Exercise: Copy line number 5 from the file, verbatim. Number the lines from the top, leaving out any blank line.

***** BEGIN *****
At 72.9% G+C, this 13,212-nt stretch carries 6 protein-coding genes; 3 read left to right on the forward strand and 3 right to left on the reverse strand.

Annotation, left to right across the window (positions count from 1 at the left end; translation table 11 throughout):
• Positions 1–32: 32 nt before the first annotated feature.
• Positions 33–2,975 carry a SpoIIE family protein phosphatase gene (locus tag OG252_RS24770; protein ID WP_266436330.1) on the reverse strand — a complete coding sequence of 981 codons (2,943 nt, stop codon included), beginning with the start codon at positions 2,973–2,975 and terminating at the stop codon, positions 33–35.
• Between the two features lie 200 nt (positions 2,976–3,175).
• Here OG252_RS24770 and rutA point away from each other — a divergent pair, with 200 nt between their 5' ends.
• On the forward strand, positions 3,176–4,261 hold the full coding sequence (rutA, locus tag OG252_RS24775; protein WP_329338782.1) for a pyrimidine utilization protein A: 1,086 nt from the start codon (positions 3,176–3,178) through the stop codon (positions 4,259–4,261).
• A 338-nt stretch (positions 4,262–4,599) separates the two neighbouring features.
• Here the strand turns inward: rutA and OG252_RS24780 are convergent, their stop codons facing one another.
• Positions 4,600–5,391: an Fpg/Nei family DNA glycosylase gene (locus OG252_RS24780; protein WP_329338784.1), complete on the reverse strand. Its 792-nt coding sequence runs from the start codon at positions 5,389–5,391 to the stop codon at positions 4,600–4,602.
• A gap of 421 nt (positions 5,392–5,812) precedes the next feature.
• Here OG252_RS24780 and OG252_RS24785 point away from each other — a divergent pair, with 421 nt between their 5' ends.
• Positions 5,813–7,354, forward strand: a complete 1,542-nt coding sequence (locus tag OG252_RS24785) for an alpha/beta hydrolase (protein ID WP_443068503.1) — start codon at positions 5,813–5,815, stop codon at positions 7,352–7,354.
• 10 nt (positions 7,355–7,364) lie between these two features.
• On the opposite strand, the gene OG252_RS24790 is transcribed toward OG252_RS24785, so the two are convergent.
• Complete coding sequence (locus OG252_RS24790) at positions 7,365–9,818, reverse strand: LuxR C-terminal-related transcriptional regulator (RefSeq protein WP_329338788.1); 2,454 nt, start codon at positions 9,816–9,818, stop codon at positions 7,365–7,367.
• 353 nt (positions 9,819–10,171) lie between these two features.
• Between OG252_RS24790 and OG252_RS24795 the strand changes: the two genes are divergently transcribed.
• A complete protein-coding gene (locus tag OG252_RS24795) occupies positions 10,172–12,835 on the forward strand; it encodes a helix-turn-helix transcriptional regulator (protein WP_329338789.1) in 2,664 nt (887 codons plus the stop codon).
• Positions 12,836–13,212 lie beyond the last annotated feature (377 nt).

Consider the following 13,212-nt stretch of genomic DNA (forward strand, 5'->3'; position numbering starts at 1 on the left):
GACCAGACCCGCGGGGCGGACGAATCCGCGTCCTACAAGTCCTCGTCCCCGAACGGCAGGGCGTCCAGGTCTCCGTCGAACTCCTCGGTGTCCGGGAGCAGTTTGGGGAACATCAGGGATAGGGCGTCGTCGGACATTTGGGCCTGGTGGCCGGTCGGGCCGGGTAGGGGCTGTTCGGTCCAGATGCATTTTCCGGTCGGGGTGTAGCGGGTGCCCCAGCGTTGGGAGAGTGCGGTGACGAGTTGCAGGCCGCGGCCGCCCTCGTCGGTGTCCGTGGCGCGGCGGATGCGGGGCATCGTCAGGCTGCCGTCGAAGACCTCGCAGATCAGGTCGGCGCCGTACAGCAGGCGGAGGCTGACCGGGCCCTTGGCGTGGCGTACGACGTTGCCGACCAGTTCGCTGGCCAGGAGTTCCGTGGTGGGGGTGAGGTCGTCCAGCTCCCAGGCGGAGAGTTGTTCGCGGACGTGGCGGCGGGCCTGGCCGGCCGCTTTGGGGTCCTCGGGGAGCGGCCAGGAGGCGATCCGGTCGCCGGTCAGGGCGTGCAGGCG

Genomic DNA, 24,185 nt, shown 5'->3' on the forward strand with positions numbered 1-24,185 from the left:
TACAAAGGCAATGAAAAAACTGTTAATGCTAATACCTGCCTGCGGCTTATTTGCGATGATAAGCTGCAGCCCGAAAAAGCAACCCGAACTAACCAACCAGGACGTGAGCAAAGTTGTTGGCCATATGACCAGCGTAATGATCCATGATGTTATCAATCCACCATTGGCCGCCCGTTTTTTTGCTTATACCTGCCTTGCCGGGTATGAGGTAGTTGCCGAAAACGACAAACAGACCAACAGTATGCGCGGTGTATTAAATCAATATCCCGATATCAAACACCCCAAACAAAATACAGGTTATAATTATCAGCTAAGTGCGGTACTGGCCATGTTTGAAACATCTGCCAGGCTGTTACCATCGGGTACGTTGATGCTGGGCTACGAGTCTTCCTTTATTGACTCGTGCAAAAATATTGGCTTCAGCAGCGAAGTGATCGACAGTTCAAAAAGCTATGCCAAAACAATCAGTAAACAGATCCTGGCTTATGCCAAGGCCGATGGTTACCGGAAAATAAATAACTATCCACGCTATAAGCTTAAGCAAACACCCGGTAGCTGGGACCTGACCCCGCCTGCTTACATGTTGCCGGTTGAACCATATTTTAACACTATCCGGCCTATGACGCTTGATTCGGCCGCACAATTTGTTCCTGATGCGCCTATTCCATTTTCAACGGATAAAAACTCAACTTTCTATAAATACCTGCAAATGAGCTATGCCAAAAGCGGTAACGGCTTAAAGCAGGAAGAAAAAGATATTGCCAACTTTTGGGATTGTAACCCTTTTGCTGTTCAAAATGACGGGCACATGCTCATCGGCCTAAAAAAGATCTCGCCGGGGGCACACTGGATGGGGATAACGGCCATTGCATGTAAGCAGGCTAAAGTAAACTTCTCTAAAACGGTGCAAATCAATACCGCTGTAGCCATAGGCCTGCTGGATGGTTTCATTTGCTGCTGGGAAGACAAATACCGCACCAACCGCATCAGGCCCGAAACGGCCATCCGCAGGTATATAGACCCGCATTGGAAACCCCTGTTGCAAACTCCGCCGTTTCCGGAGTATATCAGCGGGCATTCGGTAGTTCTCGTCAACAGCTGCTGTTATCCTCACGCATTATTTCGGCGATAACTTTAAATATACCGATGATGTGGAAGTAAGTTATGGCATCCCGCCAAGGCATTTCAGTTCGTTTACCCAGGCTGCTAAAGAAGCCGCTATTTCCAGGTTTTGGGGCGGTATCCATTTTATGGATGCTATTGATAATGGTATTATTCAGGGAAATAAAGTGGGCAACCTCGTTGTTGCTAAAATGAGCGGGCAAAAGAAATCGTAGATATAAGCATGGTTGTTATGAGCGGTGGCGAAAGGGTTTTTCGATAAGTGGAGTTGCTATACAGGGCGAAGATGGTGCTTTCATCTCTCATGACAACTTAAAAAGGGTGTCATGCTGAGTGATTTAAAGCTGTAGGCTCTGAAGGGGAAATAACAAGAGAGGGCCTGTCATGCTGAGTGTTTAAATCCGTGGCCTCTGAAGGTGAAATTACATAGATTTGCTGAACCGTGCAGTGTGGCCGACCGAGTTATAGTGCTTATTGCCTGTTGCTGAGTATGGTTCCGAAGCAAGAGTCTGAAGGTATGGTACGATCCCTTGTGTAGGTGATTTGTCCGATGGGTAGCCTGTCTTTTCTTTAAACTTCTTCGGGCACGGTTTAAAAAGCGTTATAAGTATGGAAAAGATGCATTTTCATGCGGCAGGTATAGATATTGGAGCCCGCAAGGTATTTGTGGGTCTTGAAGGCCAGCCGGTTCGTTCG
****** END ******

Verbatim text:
• Between the two features lie 200 nt (positions 2,976–3,175).